The popular Piazza San Marco, known amongst locals as ‘La Piazza’, is found at the southern base of the Grand Canal. Napoleon called the Piazza San Marco “the finest drawing room in Europe.” Inside it’s surrounded by stunning Baroque and Victorian era buildings and monuments.

When to visit Piazza San Marco?

Due to its popularity, we recommend that you head to PIazza San Marco first thing in the morning to avoid the big crowds. Start your day in this magical square with a sit-down coffee at one of the cafés before moving on to see the rest of Venice. Be careful when visiting during periods of heavy rain, as the square is prone to flooding.

How long is needed to visit Piazza San Marco?

You should reserve at least half an hour to visit Piazza San Marco. A little longer if you want to stop for a coffee or visit the Basilica San Marco or Museo Correr.

What should I wear to visit Piazza San Marco?

Dress comfortably on your trip to Piazza San Marco. You’re likely to be doing a lot of walking and exploring all day, so wear relaxed shoes and clothing. If you’re having lunch or dinner at a particularly exclusive venue, go for something that’s chic yet relaxed.

How to get to the Piazza San Marco?

If on foot just follow the yellow “San Marco” signs on the corners of buildings. The walk from the train station or the Piazzale Roma will take 30 minutes to an hour or more, as long as you don’t stop off on route.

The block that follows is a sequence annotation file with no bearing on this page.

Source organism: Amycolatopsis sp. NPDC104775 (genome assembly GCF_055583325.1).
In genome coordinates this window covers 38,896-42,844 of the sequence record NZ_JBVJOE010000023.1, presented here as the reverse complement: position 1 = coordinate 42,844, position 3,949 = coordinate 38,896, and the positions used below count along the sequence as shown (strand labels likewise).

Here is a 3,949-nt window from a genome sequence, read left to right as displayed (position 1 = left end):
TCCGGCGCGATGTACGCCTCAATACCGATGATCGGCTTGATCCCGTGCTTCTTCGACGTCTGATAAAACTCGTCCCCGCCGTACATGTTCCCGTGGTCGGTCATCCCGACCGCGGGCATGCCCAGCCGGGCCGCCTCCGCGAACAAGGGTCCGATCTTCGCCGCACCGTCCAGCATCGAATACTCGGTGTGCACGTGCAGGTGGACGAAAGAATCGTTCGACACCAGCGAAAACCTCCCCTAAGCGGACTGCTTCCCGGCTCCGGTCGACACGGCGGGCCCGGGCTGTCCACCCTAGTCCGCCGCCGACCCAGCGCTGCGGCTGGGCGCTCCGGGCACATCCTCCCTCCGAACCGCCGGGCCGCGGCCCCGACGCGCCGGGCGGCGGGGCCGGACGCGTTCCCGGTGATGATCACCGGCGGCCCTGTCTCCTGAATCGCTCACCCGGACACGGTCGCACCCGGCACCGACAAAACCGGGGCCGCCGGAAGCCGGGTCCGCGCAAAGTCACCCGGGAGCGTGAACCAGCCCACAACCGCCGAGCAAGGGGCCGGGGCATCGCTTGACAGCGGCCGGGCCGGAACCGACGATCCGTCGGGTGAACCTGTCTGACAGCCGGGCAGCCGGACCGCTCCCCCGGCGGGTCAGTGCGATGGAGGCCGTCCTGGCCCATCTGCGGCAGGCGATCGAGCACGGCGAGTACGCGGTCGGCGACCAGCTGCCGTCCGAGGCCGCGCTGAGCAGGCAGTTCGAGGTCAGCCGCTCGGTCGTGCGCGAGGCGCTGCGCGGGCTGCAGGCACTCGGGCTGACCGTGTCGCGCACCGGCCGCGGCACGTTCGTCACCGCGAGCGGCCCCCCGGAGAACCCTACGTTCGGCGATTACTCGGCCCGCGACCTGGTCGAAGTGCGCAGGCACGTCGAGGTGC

When was Piazza San Marco built?

The piazza was laid out in the 11th Century, when its area was divided in half by a canal near the café tables in the picture. A century later, the canal was filled in, creating the basic shape that exists today. A major building project got underway in the 16th Century, and new stone paving replaced the old bricks in the early 1700s. 

What you will find in the Piazza San Marco?

This beautiful Piazza is surrounded by shops, caffè’s and palazzi on three sides including the historic and expensive Caffè Florian. According to local legend Napoleon called the Piazza San Marco “the drawing room of Europe.” A full breakdown is below.

Basilica di San Marco

BenQ Digital Camera
CC BY-SA 2.0 / Gary Ullah

We will start our guide looking at the Basilica di San Marco or St Mark’s Basilica.


Looking at the Basilica you will notice the four bronze horses on the loggia above the porch. originally part of a monument depicting a quadriga (a four-horse carriage used for chariot racing). The horses were placed here after the sack and looting of Constantinople in 1204   The four horses have historically been symbols of the great power of Venice.